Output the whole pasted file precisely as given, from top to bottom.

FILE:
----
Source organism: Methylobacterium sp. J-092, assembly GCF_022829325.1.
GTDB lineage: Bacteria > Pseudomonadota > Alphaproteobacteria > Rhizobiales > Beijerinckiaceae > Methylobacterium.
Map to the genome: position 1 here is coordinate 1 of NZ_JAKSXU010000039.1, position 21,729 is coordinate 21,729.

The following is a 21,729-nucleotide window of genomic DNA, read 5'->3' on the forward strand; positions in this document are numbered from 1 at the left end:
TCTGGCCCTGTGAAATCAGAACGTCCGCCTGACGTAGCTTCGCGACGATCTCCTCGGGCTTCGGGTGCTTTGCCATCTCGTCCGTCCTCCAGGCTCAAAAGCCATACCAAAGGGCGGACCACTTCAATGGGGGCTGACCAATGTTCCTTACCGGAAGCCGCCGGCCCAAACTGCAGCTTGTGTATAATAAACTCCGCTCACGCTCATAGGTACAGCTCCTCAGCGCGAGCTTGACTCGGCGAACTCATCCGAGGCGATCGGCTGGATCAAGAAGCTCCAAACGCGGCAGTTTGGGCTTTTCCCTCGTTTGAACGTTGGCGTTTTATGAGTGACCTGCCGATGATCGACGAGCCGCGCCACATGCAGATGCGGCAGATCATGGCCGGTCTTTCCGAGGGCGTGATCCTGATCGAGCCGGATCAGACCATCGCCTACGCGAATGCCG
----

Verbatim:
Source organism: Methylobacterium sp. J-092, assembly GCF_022829325.1.
GTDB lineage: Bacteria > Pseudomonadota > Alphaproteobacteria > Rhizobiales > Beijerinckiaceae > Methylobacterium.
Map to the genome: position 1 here is coordinate 1 of NZ_JAKSXU010000039.1, position 21,729 is coordinate 21,729.

The following is a 21,729-nucleotide window of genomic DNA, read 5'->3' on the forward strand; positions in this document are numbered from 1 at the left end:
TCTGGCCCTGTGAAATCAGAACGTCCGCCTGACGTAGCTTCGCGACGATCTCCTCGGGCTTCGGGTGCTTTGCCATCTCGTCCGTCCTCCAGGCTCAAAAGCCATACCAAAGGGCGGACCACTTCAATGGGGGCTGACCAATGTTCCTTACCGGAAGCCGCCGGCCCAAACTGCAGCTTGTGTATAATAAACTCCGCTCACGCTCATAGGTACAGCTCCTCAGCGCGAGCTTGACTCGGCGAACTCATCCGAGGCGATCGGCTGGATCAAGAAGCTCCAAACGCGGCAGTTTGGGCTTTTCCCTCGTTTGAACGTTGGCGTTTTATGAGTGACCTGCCGATGATCGACGAGCCGCGCCACATGCAGATGCGGCAGATCATGGCCGGTCTTTCCGAGGGCGTGATCCTGATCGAGCCGGATCAGACCATCGCCTACGCGAATGCCG